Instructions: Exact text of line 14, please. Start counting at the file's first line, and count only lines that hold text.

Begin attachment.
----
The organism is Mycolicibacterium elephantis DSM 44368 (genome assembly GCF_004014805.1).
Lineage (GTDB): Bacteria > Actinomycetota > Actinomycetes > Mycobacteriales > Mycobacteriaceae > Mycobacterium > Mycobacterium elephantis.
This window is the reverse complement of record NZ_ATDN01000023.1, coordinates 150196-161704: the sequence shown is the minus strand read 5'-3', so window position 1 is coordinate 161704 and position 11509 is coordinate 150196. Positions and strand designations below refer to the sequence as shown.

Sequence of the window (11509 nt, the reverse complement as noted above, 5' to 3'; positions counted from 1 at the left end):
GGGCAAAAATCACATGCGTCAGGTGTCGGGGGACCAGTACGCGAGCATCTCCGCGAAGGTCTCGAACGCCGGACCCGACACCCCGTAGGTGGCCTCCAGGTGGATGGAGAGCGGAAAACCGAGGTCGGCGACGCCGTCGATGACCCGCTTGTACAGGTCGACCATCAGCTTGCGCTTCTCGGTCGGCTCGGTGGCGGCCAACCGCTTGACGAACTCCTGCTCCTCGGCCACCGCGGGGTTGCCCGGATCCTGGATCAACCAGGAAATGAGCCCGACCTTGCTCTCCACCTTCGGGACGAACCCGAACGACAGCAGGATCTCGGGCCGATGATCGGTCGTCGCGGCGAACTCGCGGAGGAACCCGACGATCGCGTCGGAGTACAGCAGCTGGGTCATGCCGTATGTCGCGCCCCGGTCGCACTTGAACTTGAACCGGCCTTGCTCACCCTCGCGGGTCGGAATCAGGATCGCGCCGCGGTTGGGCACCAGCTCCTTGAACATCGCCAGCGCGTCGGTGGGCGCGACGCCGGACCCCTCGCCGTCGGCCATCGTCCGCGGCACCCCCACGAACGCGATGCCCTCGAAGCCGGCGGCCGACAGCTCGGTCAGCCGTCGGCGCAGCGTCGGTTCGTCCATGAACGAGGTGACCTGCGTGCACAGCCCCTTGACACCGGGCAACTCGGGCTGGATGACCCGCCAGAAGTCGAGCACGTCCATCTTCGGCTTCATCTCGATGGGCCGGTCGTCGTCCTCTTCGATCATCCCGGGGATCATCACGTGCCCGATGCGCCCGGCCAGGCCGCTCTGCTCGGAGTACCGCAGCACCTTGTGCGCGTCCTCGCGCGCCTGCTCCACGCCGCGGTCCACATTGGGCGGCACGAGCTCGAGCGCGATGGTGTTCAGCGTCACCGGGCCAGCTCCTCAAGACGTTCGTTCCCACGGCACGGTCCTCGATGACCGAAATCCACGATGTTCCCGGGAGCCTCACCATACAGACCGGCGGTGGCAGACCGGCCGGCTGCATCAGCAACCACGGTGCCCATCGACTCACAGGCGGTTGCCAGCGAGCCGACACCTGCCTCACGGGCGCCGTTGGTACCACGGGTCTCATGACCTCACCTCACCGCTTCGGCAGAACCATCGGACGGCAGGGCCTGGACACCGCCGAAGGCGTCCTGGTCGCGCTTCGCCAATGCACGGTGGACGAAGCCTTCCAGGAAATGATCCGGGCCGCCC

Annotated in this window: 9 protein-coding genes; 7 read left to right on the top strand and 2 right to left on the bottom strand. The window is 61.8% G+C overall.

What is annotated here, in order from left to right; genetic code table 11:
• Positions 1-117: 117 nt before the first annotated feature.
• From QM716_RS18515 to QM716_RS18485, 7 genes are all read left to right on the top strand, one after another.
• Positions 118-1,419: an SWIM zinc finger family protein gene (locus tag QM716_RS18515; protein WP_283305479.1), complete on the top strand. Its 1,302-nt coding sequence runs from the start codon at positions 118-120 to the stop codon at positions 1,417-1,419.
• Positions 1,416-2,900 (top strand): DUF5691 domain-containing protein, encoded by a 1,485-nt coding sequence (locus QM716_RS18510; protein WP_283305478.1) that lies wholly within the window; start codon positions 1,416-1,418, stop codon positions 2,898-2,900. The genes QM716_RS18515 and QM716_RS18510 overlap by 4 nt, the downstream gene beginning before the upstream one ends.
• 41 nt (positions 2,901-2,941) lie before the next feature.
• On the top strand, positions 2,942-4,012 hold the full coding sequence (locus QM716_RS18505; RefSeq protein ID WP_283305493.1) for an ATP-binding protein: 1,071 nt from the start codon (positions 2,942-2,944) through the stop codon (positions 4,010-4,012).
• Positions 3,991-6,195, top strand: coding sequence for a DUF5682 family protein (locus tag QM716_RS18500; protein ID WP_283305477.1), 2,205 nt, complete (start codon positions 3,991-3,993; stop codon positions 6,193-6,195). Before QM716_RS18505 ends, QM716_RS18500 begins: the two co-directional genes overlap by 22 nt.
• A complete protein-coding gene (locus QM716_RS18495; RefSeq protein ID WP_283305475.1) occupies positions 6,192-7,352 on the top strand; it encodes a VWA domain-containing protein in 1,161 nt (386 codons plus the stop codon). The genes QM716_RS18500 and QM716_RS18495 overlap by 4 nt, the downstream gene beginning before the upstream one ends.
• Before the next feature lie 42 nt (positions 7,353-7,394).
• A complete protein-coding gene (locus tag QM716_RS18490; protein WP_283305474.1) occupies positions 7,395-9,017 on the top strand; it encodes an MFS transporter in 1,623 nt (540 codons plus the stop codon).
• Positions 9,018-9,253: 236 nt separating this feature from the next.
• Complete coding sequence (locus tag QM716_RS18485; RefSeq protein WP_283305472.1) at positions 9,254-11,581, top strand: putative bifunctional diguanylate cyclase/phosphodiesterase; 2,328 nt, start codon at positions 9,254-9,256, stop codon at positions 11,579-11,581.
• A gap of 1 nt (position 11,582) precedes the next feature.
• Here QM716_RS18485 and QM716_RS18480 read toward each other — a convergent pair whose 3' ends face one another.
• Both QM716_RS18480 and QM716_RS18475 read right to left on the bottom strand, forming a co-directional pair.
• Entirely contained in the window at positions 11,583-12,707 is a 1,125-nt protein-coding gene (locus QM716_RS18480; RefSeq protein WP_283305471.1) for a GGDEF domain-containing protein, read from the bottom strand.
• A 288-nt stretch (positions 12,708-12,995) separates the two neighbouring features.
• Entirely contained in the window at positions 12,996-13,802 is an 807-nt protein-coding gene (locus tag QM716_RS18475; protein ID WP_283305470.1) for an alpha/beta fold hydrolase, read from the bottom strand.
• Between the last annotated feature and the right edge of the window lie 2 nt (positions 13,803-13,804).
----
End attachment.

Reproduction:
• Positions 3,991-6,195, top strand: coding sequence for a DUF5682 family protein (locus tag QM716_RS18500; protein ID WP_283305477.1), 2,205 nt, complete (start codon positions 3,991-3,993; stop codon positions 6,193-6,195). Before QM716_RS18505 ends, QM716_RS18500 begins: the two co-directional genes overlap by 22 nt.